Winning

Racquet Royalty

June 09, 2017

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Racquet Royalty

Next year it will be half a century since tennis went open, with the distinction between amateurs and professionals abolished. Previously it was a sport either for the very young or for the rich; now it’s one that makes the best players very rich indeed. In the amateur days you had to turn professional to make money from the game, which for the best young players meant joining what was known as Jack Kramer’s Circus, an elite group who played each other repeatedly, often indoors, because they weren’t permitted to tread on the sacred turf of Wimbledon or Forest Hills.

This is why some of the greatest players, like the American Pancho Gonzales and the Australian Lew Hoad, don’t feature high on the list of multiple winners of the four Slam tournaments; having turned pro young, they weren’t allowed to compete in the American and Australian championships, or at Wimbledon and Roland-Garros. In the twenty years before the game went open, there were seventeen different winners of the men’s singles at Wimbledon, only three of whom—Lew Hoad, Rod Laver, and Roy Emerson—won twice. There were ten champions in the first twenty years of the open era, Bjorn Borg winning five titles and John McEnroe three. Only seven different players have lifted the cup in the past twenty years, two of them—Lleyton Hewitt and Goran Ivanisevic—doing so only once. Since 2003 the title has been won by Roger Federer (seven times), Novak Djokovic (three), Rafael Nadal (two), and Andy Murray (two). Federer and Nadal have each been the defeated finalist three times, Djokovic and Murray once each. The unluckiest challenger to the quartet was Andy Roddick, who lost three finals, all to Federer.

“Comparing players of different eras is a fascinating, though perhaps futile, exercise in any sport.”

This group dominance is unprecedented. Borg had four different opponents in his five winning finals, Pete Sampras seven in his seven. Nobody would confidently bet against one of the quartet extending his Wimbledon dominance for at least another year. This is all the more remarkable because the youngest of them, Djokovic and Murray, have just celebrated their thirtieth birthdays; Nadal is a year older, while Federer is now 35.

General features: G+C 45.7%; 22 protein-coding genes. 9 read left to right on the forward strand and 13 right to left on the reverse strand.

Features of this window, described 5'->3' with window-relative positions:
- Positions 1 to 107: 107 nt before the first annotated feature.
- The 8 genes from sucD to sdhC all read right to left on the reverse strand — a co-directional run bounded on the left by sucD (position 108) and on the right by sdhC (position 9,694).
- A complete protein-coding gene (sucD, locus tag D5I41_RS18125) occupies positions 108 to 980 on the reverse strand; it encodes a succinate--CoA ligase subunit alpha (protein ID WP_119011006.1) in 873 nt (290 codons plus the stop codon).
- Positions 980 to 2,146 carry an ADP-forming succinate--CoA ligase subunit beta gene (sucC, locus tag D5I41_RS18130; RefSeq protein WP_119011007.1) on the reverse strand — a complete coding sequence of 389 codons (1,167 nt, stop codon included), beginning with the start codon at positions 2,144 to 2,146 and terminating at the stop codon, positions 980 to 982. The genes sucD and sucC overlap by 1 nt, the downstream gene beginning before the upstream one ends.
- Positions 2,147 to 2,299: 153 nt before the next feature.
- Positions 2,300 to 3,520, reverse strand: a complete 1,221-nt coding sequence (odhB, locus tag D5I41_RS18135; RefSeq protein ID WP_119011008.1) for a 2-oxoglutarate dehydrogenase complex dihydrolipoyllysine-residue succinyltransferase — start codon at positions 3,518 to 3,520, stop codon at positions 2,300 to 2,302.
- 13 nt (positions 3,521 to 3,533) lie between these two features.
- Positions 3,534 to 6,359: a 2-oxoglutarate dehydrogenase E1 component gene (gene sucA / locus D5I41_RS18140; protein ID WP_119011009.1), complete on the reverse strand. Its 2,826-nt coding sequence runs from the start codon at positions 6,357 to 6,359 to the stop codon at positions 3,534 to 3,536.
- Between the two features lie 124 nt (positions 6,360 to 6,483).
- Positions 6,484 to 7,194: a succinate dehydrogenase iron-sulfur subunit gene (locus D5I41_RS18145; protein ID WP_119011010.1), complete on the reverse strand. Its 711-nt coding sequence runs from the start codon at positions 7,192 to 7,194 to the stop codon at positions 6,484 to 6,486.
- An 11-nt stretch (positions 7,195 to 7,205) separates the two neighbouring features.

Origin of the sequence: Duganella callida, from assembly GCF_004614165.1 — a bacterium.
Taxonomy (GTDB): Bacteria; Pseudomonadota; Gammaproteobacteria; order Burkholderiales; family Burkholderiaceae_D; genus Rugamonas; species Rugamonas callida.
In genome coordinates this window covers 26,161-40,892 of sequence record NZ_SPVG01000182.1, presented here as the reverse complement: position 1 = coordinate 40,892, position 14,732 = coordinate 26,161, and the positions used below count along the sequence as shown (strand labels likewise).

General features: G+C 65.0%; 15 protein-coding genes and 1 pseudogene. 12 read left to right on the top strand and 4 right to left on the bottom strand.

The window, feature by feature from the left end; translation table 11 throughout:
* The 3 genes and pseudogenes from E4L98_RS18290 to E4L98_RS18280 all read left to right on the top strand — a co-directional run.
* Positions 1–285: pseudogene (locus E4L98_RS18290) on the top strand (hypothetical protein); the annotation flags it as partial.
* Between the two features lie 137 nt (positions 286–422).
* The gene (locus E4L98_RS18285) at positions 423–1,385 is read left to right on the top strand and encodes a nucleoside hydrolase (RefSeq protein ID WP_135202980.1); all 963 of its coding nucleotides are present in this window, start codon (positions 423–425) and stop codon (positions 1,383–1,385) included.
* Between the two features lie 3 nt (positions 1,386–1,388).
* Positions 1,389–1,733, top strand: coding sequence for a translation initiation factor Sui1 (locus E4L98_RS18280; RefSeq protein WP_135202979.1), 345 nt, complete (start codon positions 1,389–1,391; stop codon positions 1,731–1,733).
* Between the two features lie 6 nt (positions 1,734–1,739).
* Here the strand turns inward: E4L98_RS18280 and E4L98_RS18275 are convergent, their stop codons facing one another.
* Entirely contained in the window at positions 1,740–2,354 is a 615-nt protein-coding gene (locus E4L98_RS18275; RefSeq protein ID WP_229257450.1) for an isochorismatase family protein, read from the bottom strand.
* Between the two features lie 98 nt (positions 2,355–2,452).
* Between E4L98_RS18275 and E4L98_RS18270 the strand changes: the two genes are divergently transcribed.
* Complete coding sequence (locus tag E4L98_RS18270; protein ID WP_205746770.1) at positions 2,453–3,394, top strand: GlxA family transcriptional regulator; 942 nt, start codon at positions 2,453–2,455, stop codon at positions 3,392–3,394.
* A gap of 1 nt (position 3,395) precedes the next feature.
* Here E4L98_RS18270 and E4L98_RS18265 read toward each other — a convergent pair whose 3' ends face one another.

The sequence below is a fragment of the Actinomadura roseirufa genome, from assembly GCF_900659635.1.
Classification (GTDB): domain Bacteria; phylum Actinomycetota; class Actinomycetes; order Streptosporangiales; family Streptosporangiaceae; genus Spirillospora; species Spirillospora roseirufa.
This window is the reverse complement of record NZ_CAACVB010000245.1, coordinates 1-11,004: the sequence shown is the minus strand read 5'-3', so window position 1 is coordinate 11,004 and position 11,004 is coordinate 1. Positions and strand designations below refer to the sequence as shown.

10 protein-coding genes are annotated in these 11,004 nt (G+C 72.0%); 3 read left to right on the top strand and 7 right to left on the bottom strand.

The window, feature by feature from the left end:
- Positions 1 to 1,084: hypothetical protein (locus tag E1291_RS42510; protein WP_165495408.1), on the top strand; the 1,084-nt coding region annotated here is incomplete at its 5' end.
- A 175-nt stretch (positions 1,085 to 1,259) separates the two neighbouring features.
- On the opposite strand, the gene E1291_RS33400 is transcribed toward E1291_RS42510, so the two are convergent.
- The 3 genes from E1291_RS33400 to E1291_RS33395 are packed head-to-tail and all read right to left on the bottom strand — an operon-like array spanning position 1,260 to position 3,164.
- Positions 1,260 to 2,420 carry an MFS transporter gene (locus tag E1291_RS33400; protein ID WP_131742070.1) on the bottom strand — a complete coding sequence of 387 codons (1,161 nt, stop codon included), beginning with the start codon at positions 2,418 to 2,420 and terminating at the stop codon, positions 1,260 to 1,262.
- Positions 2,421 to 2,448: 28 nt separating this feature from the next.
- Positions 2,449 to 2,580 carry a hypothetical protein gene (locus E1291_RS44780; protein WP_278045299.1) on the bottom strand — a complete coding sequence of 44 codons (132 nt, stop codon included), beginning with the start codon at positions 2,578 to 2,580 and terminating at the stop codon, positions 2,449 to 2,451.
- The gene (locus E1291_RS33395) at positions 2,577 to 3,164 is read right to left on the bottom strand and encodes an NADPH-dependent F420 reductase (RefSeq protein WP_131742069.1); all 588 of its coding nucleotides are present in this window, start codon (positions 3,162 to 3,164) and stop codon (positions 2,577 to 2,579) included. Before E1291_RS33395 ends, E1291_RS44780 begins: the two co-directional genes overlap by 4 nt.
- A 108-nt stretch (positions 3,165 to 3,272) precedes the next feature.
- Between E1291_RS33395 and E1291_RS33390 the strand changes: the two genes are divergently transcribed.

Federer is hailed by his admirers as the GOAT (Greatest of All Time). He may well be that, and not only on account of his longevity. Eighteen Grand Slam titles makes his case. On the other hand, Nadal has always beaten him on the red clay of Roland-Garros, and may fairly be considered the GEOC (Greatest Ever on Clay). Pete Sampras won fourteen Slams, but never the French title, and some might argue that several of those he beat in finals were not as good as Federer’s opponents. Yet it has to be said that on grass or the fast hardcourt of the US Open, there is little to choose between Sampras and Federer.

Comparing players of different eras is a fascinating, though perhaps futile, exercise in any sport. Circumstances change. Technology advances. You can (if you’re good enough) do things with today’s tennis racquets that were impossible with the old wooden ones. Training routines develop, and today’s players have the support of a team of a variety of coaches and fitness experts not available to players in the past.

But, without going back to the golden era of amateur tennis between the two World Wars, the days of the Four Musketeers, of Bill Tilden and Fred Perry, a case can be made for two Australians, both of whom bridged the amateur and open eras. Rod Laver is the only player to have won two genuine Grand Slams—by genuine I mean the four major titles in the same year. He did this first as an amateur in 1962 before turning pro, then repeated it in 1969. In all he won eleven of the Slams, four Wimbledons, three Australian titles, two US Opens, and two French titles. That indicates excellence, and his score might have been higher if he hadn’t been ineligible to compete in them between the ages of 24 and 30. I say “might” because if the game had been open when he started playing, it’s possible, even probable, that he wouldn’t have won as many as six Slams, 1960–62.

The other is my boyhood hero Ken Rosewall, whose record is in a way the most remarkable of all. He won his first two Slams, the Australian and the French, in 1953, and his last, the Australian again, in 1972, when he was 37. He won the US Open twice—in 1956 and 1970. He never won Wimbledon but lost in the final four times—1954, 1956, 1970, and 1974. In that last year, when he was 39, he also reached the US final again, losing there—heavily, as at Wimbledon—to the young Jimmy Connors. For three or four years in the early ’60s he was ranked No. 1 on the professional tour, which, in truth, made him the best player in the world. What makes his record all the more remarkable was that he had few natural advantages; he stood only 5 foot 7 inches and never had a big serve. His nickname, “Muscles,” was ironical. But he was clever, and gosh, he was fun to watch. He may not have been the GOAT, but there have been very few indeed with a better claim to that unofficial accolade.

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